Link to home page: www.BetterDialogue.com/DeflateGate
These simple questions (to ask the Exponent witnesses) would have won the appeal: Goodell would have to concede because he’d know he’d lose in Court. These questions bring out that Exponenet lied about their central conclusion and that Exponent’s research, much quite good, actually proves that no air was removed from the footballs.
The questions weren’t asked because the defense didn’t figure out the “trick” Exponent used because the defense expected bias and spin rather than outright lying.
Key problem: What made it look like the Patriots balls didn’t have enough pressure is that exponent’s simulation of half-time freely exposed the balls to the air to warm up quickly, as compared to on the real game day the balls had been kept in the bag. The Patriot’s balls had lower pressure than Exponent simulated because the Patriots’s balls were still close to the original field temperature. Exponent knows this. Exponent knows that their data proves that no air was removed.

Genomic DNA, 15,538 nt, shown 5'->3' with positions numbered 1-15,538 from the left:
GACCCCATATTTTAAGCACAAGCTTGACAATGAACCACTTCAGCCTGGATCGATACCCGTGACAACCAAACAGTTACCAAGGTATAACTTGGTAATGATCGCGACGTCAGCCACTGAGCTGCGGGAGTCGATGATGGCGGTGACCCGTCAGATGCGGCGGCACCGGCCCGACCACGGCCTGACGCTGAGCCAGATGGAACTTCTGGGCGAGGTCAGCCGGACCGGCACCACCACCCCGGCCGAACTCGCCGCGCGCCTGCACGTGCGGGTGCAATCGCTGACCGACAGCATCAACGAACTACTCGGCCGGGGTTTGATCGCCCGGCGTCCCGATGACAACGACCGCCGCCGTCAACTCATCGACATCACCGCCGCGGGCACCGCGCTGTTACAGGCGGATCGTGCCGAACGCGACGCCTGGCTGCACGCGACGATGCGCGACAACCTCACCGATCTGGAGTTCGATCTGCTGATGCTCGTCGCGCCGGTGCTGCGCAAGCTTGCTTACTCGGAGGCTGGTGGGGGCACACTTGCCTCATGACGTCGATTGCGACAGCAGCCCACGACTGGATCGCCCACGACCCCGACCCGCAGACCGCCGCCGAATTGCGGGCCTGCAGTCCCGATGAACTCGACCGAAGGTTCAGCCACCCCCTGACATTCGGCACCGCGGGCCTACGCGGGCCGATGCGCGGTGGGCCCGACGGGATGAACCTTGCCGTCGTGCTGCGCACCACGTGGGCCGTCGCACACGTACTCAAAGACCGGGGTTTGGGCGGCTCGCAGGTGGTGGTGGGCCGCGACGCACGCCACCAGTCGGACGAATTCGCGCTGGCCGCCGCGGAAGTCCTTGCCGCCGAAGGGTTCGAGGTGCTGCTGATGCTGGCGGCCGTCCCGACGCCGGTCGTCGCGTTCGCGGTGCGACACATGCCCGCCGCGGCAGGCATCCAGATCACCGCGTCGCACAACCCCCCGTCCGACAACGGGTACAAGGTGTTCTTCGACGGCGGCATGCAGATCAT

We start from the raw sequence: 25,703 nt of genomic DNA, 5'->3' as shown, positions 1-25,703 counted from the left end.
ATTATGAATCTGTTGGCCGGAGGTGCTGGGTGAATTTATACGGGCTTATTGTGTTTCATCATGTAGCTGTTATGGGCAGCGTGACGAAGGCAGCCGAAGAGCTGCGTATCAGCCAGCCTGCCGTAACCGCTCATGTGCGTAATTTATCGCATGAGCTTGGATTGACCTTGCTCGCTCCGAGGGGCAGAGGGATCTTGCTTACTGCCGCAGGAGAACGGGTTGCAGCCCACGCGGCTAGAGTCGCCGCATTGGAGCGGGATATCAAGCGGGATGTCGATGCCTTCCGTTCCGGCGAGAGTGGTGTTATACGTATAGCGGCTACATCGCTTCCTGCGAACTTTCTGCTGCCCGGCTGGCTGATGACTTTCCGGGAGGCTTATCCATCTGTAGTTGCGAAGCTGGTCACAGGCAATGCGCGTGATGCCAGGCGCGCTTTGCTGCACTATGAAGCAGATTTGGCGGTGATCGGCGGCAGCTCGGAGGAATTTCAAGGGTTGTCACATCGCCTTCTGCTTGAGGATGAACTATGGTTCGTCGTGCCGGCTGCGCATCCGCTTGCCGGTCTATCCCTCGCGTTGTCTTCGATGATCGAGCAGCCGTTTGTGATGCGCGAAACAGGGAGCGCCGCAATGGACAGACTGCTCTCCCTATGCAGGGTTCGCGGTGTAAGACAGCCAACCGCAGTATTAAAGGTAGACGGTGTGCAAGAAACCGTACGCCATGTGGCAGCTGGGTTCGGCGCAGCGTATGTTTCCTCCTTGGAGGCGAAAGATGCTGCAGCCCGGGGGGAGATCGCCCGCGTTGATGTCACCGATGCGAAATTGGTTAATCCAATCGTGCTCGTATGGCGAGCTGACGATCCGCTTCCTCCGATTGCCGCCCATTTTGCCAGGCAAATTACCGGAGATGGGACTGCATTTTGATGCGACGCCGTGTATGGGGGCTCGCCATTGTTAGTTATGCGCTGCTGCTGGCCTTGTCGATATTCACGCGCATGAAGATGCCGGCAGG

Exponent lied in being unaware that the Patriot’s ball pressure was just right.
These questions would have drawn that out.
1) Based on your research, was the pressure measured in the Patriot’s balls in the locker room at halftime the right pressure* for them to be at if the balls were at field temperature when measured?
(Correct answer: Yes.) They should readily answer yes. If they don’t see the supplementary questions.
*”Right pressure”: close enough to be within the band of random variation uncertainty around the measured pressures. That range is the horizontal shading around the red horizontal line in Exponent Figures 29 and 30.
2. Did you run a simulation as best as you reasonably could to estimate much pressure the Patriots balls likely gained from warming up from field temperature before they were measured in the locker room at half time?
(Shockingly, the correct answer is no. What they simulated for halftime was very different from what happened at halftime and they knew it. They will probably lie by saying yes or playing dumb, so continue to the next question.)